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# Homebrewing, & bottle size/type decision making

coolclay
Not sure if there are any other homebrewers hanging out here on Frihost but, I've been brewing for about 6 years now. I don't drink much but have probably a 100 gallons of beer/wine under my belt.

Most recently I've been trying to decide the most environmentally method of bottling. I have 15 or so 22 oz fliptop bottles that I like to use because they are completely reusable vs. typical bottle cap bottles which I have to purchase and throw away the bottle caps.

The only problem is when I brew higher gravity beers like the one I am drinking now, I call Bloody Brit Bitter (6.5 abv) by the time I drink an entire 22 oz I am feeling pretty swell. Now I might be a light weight (in my opinion a good thing) but I'd rather not feel inebriated if I can help it.

SO therein lies my conundrum do I use typical 12 oz capped bottles and just suck it up or do I just down a 22 ouncer and deal with the consequences. I mean there are worse problems to have I know.
jajarvin

What is oz and gallon?

This link help me with the conversion from oz ->l iters and gallon - liters http://www.convertunits.com/from/gallon/to/liters

The term abv seems to be Alcohol by volume http://en.wikipedia.org/wiki/Alcohol_by_volume

And of course: 22 ouncer?

It seems to be 22 items which each weights 437.5 grains 1/16 pound (28.35 grams) http://dictionary.reference.com/browse/ounce
coolclay
These are mostly units. Here in the US we still use the archaic imperial system of measurement for volume known as the fluid ounce or fl. oz for short. One ounce is a 1/16th of a pound, and one fluid ounce is the volume that 1 ounce of water in air occupies at 62 degrees Fahrenheit.

SO a 22 "ouncer" is a larger beer bottle whereas a 12 oz bottle is the normal beer bottle size.

Moral of the story is don't put beer with a lot of alcohol in a large bottle.

Sorry for the confusion, even I get confused by the imperial system sometimes! Wish us dumb Americans would join the rest of the world and use metric.
 coolclay wrote: Moral of the story is don't put beer with a lot of alcohol in a large bottle.

You could always send it to me. I'll drink a 22 or 2! laugh

I guess if you don't want to drink that much at the time and the fliptop bottle won't keep contents after opening for say 24 hours, then go for the 12 oz bottle. Environmental verses economics?
BigGeek
Coming from Colorado - A state that has the most number of Micro Breweries per capita than any other state - loving micro and home brewed beer!

I say use the 22 ounce bottle and enjoy the beer buzz - If 12 ounces is good 22 is better!

A local brewery Left Hand Brewery makes a Russian Imperial Stout that is 10.7% alcohol. First time I drank one I was putting the alternator on my truck - Had the old one off, was starting to bolt the new one on when my buddy handed me one of these beers - I took a big gulp and exclaimed WOW that's tasty - I had downed the whole thing while putting on the alternator and as I was picking up the tools and hooking up the battery - It hit me - I stood up and said WOW - what is the alcohol content of that one - in 4 gulps of a 12 oz. beer I drank three Budweiser equivalent beer and I had a BUZZ!!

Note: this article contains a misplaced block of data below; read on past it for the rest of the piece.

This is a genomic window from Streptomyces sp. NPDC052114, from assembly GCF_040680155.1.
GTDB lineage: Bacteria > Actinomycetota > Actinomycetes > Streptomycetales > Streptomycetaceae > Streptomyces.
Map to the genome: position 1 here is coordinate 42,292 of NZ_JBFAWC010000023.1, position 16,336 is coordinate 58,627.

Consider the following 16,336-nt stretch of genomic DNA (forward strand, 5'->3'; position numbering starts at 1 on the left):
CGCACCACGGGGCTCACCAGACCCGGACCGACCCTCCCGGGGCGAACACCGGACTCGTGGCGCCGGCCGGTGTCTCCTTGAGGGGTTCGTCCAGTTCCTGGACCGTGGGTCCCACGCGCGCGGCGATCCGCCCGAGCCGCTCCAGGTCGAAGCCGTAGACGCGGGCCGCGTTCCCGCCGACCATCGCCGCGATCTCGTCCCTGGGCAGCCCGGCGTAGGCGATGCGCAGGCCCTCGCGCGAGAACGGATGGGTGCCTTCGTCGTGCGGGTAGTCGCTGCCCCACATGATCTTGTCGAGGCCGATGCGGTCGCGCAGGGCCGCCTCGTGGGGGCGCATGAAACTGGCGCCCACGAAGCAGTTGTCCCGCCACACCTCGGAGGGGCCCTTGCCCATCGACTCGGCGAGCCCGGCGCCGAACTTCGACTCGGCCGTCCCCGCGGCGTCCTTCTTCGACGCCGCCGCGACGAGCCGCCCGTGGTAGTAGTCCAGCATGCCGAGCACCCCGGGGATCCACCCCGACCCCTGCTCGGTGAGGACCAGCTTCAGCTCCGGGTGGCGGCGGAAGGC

I say drink a little more and deal with it - just don't drive anywhere!!!!
deanhills
Great post BigGeek. Think I could do with one of those beers. Must be fun for beer lovers to live in Colorado.
BigGeek
 deanhills wrote: Great post BigGeek. Think I could do with one of those beers. Must be fun for beer lovers to live in Colorado.

Thanks deanhills - Yeah if your a beer drinker it is the place to live - Those Russian stouts are pretty stiff - one will do you just fine
fuzzkaizer
"...theres nothing wrong with a lady drinking alone in her room."
that tom waits line indicates that ther IS something about drinking alone or with someone else - therefore i suggest that if that bottle is too big, you simply share that bottle with someone of your choice. nothing refines a good beer better than the right company. maybe i even would prefer a warm can of beer in the company of friends to drinking the best ice cold beer alone. consider that you might want to use beer glasses, though... even more, the more you intend to drink.
as a reminder for those notorious beer enthusiasts, you maybe should leave a note on your labels like: "Warning. Share content of bottle with at least one other person. Do not enjoy alone. Otherways you'll miss the best part!"
Insanity
I'm also brewing something similar with a very entry level beer making kit. I'm surprised mostly by how long the process is, but I guess it's something that should be expected because you need to let it brew for a long period of time and then bottle it. Once it's ready though, it'll be so great to taste and drink my own beer. I am using plastic bottles, but I agree that having flip top bottles are the way to go because they don't require as much plastic usage, and I think the less plastic that is used, the better for food. And I think the glass bottles are a lot more durable.
fuzzkaizer
if you treat it right, a glass bottle should last longer than a lifetime, easily a several centuries, even some millenias...
ld63
 fuzzkaizer wrote: if you treat it right, a glass bottle should last longer than a lifetime, easily a several centuries, even some millenias...

Couldnt agree more. Just keep stocking up on glass bottles, recycle the ones you have, and enjoy the lifetime supply!
Insanity
Agreed. And there's no shortage of sand needed to make new bottles, so it's a great supply even when you don't consider recycling all the bottles. Off topic, but glass is one of the most renewable materials because of the high percentage of material that can be retained through recycling compared to other materials like plastic, which can only be recycled into lower quality materials.
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